I got sidetracked the past two weeks by what we’re preaching at Central from the first chapter of Philippians that I just had to write about. Allow me now to return for the rest of this week to a couple of more personal observations and thoughts from “Approaching the End: Eschatological Reflections on Church, Politics, and Life” by Stanley Hauerwas.
“Jesus is Lord” is more than just someone’s opinion. It’s more than a claim or a belief. It’s even more than the Christian confession. “Jesus is Lord” is actually a strong political statement that demands allegiance. It is a pledge to another reality, the ultimate reality that not everyone can see. To say “Jesus is Lord” is to say “Caesar is not.” To claim that “Jesus is Lord” is to claim that he alone rules the world right now today. And to live like it.
The reality of Christ’s lordship, of his rule and authority, is experienced and expressed by the Church. This rule is hidden from most of the world right now. But the Church knows. We know. We submit to the rule of Christ Jesus. We follow in his prescribed “way.” We seek to love and to serve in the name and manner of our King, completely counter to the way the kings of the earth rule and lead. We are convinced beyond any doubt that Christ Jesus has already conquered the world and that he alone will determine the end of history. So we do things the way Jesus does things. He reveals himself and his rule through us.
In contemplating the practical implications of this Christian view of reality, Hauerwas draws on John Howard Yoder. To be a Christian is to subscribe to a particular political view and adhere to specific political behaviors. It’s all politics. The Church is the existence of a people who refuse to acknowledge the claims of worldly rulers to be kings. Therefore, because the Lord triumphed on the cross, his followers refuse to use the violence and force of earthly rulers to achieve what are allegedly good ends.
We are Theocrats. We live in a Theocracy. And it determines what we believe and how we act.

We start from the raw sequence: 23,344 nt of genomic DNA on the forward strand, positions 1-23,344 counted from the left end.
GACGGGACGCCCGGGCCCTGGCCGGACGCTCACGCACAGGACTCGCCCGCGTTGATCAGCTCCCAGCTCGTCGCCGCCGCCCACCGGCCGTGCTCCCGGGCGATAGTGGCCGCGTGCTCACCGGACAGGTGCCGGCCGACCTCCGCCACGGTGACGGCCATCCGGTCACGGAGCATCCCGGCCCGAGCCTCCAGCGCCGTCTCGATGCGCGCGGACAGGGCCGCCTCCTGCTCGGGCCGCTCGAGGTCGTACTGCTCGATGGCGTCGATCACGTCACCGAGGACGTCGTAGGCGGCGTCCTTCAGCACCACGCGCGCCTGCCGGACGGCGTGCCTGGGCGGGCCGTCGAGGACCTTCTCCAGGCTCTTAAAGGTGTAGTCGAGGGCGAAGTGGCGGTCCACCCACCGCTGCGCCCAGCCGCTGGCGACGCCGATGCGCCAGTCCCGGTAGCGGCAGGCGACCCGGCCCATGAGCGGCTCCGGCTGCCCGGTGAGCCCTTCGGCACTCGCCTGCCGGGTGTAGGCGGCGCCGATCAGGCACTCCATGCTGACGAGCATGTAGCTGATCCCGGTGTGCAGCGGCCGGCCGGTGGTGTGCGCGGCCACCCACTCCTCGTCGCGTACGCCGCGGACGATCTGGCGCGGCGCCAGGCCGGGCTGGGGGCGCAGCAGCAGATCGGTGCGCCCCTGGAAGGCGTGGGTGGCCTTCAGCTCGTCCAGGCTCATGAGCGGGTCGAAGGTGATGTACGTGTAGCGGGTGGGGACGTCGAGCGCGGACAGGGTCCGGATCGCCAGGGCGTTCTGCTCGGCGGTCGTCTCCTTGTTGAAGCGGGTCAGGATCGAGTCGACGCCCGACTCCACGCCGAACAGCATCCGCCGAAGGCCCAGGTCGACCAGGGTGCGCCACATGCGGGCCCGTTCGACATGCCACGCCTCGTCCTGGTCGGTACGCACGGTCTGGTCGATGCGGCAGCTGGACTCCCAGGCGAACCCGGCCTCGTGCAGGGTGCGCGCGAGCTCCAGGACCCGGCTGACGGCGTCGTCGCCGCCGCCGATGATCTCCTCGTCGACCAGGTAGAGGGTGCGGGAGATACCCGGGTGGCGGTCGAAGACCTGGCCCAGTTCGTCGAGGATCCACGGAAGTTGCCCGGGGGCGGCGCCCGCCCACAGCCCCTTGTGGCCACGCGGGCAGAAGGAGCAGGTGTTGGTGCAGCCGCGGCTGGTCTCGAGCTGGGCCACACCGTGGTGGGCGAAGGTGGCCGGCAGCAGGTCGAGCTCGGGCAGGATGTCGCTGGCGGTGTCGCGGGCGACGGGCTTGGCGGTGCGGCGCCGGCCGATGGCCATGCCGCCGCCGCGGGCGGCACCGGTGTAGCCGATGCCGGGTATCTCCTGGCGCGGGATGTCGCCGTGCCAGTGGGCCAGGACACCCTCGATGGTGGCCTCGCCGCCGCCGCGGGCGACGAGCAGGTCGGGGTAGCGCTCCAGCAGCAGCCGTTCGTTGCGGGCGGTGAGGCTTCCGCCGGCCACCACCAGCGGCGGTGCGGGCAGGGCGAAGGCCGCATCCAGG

Christian politics are
“based on the confidence that God uses the power structures of this world in spite of themselves for God’s purposes. Christ carries out the purposes of the One who is sovereign by ruling over the rebellious structures of the universe. That rule is hidden but made visible through the servant church. The place of the church in the history of the universe is the place where Christ’s lordship is operative. This is where it is clear that he rules, as well as the kind of rule he exercises. He is the suffering servant whose rule is decisively revealed on a cross. The church makes history not through domination but through being the servant of the crucified Lord.”
Now quoting Yoder from his “The Politics of Jesus”:
“The cross and not the sword, suffering and not brute power determine the meaning of history. The key to the obedience of God’s people is not their effectiveness, but their patience (John 13:10). The triumph of the right is assured not by the might that comes to the aid of the right, which is of course the justification of the use of violence and other kinds of power in every human conflict. The relationship between the obedience of God’s people and the triumph of God’s cause is not a relationship of cause and effect but cross and resurrection.”
How do we recapture this way of political thinking today?
We Christians in the West are so “Constantinianized” (I think I just made that word up) that we don’t see God’s Kingdom anymore as opposed to the kingdoms of the world. We no longer understand that Christ’s rule works just the opposite of the rule of earthly presidents and kings. The Church is so domesticated that instead of seeing Christ’s rule working to overthrow and ultimately conquer the rule of every monarchy, democracy, and dictatorship on the planet, and praying for it, we see the Church and the nation’s government working together. We’ve gone so far as to equate their methods and their goals, the ways and means of both the state and Jesus, and to hold both rulers and manner of ruling in equal regard. Living as a Christian doesn’t mean exploring what makes us faithful followers of Jesus as much as it means developing an ethic that might work for everybody.
How do we live in and under the rule of Christ? Well, we’ve got to decide once and for all that obligations to a particular state or nation, devotion to a specific society or economic system, cannot compromise or supersede our commitments to the Lord. Paul and Jason and the disciples in Thessalonica were arrested for “defying Caesar’s decrees,” claiming that “there is another king, one called Jesus” (Acts 17:7).
Yes, there is another king. His name is Jesus. And he is Lord.